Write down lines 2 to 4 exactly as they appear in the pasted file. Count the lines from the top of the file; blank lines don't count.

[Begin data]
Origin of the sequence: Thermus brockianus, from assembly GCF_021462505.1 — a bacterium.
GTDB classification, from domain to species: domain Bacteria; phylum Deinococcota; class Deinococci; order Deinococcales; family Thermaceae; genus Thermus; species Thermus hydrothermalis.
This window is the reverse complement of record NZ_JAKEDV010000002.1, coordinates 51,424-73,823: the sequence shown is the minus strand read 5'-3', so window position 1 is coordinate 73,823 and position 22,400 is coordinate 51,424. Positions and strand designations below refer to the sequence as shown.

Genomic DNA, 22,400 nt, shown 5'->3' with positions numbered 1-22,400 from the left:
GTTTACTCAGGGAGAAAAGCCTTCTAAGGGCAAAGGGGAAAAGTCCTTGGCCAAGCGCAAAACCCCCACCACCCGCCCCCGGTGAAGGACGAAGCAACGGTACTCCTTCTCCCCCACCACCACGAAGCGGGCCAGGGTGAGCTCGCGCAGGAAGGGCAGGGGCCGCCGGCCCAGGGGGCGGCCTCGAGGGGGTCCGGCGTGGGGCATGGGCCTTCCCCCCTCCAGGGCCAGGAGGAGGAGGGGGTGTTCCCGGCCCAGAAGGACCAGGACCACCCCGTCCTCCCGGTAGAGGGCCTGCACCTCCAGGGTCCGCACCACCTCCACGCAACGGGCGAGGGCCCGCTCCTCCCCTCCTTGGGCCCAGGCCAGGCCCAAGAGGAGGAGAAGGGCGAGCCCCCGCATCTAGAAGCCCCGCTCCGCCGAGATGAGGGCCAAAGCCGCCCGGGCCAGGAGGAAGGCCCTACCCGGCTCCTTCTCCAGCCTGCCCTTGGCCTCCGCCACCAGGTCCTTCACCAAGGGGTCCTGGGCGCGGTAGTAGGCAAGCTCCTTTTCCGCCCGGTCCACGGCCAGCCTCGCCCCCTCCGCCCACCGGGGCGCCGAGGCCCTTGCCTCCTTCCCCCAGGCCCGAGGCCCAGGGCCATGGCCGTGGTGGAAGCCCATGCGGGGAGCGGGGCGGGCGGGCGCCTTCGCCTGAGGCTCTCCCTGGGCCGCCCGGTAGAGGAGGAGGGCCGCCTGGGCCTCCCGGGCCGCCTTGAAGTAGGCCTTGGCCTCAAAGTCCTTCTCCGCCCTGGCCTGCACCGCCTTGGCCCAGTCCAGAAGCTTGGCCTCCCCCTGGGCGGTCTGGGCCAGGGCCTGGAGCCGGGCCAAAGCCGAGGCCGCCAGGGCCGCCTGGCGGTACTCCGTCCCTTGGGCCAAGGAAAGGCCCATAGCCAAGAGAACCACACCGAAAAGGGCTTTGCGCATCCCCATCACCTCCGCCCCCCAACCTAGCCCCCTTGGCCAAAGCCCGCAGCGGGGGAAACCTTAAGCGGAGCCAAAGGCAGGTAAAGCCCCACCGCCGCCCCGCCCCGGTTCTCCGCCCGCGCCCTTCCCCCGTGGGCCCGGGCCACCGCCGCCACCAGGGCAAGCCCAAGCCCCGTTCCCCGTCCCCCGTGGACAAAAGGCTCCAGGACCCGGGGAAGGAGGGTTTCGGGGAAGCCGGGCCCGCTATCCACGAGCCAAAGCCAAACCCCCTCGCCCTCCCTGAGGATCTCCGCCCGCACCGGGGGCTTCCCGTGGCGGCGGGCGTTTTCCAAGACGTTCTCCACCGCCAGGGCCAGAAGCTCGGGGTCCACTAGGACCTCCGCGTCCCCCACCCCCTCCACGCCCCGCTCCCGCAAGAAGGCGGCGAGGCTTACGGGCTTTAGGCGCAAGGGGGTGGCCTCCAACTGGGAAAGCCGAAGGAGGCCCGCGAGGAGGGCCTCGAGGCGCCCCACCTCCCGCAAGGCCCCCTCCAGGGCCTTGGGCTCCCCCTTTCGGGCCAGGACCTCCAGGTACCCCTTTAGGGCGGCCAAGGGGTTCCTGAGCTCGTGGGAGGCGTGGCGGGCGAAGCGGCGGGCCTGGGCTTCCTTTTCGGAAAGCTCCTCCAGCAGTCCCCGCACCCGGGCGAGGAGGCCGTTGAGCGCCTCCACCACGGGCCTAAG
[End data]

GTDB classification, from domain to species: domain Bacteria; phylum Deinococcota; class Deinococci; order Deinococcales; family Thermaceae; genus Thermus; species Thermus hydrothermalis.
This window is the reverse complement of record NZ_JAKEDV010000002.1, coordinates 51,424-73,823: the sequence shown is the minus strand read 5'-3', so window position 1 is coordinate 73,823 and position 22,400 is coordinate 51,424. Positions and strand designations below refer to the sequence as shown.

Genomic DNA, 22,400 nt, shown 5'->3' with positions numbered 1-22,400 from the left: